How long is a long story?
How about 6, 211 words?
That is the number of words that Australian Prime Minister Kevin Rudd required to tell his countrymen that the road to recovery required some bitter tonic to swallow.
His so-called essay was published in full in the Sydney Morning Herald last weekend.
I doubt there will be many Aussies who would really read the text, given that one needs at least 30 to 40 minutes to plough through it.
And the design didn’t really help.
Could anything have been done to make it more palatable? Most certainly!
How about a graphic to explain how the world got into its current difficulties? Or another graphic to explain the amount of bailout money governments around the world have put up?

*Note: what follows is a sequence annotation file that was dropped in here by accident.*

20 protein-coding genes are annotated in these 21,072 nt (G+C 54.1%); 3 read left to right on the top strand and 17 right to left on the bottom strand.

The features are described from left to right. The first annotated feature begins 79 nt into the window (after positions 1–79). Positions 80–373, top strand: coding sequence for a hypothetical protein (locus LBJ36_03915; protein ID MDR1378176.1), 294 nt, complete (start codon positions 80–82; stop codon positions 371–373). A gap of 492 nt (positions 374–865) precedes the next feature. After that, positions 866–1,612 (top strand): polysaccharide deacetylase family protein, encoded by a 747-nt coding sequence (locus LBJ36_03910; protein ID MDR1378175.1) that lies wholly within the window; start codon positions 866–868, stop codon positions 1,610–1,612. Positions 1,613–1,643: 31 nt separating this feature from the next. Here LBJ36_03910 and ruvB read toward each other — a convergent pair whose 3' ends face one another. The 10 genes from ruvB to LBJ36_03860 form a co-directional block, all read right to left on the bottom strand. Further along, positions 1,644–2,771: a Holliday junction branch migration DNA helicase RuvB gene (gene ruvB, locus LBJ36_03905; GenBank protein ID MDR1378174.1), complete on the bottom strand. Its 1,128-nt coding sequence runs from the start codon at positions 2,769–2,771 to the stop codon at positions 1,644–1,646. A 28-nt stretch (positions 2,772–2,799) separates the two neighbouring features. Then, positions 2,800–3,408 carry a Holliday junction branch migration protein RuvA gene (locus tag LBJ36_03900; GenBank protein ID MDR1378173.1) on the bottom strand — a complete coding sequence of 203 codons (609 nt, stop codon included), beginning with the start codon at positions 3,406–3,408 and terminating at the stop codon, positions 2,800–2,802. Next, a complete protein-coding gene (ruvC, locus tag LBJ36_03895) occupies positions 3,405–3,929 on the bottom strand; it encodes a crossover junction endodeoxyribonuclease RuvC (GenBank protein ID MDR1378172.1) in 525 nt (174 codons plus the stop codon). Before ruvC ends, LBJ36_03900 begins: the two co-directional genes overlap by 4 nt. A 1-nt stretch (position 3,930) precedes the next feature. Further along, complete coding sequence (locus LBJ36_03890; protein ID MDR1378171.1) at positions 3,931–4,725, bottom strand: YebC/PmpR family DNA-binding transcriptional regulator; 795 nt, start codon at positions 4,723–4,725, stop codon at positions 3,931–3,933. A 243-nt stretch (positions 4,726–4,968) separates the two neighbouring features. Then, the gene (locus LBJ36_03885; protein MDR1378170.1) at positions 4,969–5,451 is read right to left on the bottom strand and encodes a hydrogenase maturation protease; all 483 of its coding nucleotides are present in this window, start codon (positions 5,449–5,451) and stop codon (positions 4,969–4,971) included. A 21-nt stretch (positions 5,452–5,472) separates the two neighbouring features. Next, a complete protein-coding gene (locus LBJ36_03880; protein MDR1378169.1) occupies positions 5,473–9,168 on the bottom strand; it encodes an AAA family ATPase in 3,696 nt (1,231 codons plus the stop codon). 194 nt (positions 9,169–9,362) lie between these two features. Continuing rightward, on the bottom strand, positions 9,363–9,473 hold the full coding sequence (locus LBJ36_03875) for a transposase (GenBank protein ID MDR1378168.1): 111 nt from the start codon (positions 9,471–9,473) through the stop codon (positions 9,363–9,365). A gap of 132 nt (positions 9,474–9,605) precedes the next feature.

The essay could also have been broken up into several parts which Mr Rudd had actually done. Pity the journalist wasn’t on the same wavelength!
Instead, a huge photo of the Sydney skyline and a couple of cranes working on two buildings was used across the bottom of the two pages with text flowing around the cut-outs. How unimaginative!
But here’s something designers should really do when faced with such a long story, or for that matter, ANY story: Read it through at least twice and try and pick out things you can use for visual effect such as the ideas above.
Brainstorm ideas with the section editor or colleagues and find ways to make the page more accessible to readers.
If you still can’t find ways to make the page interesting, you should find another job!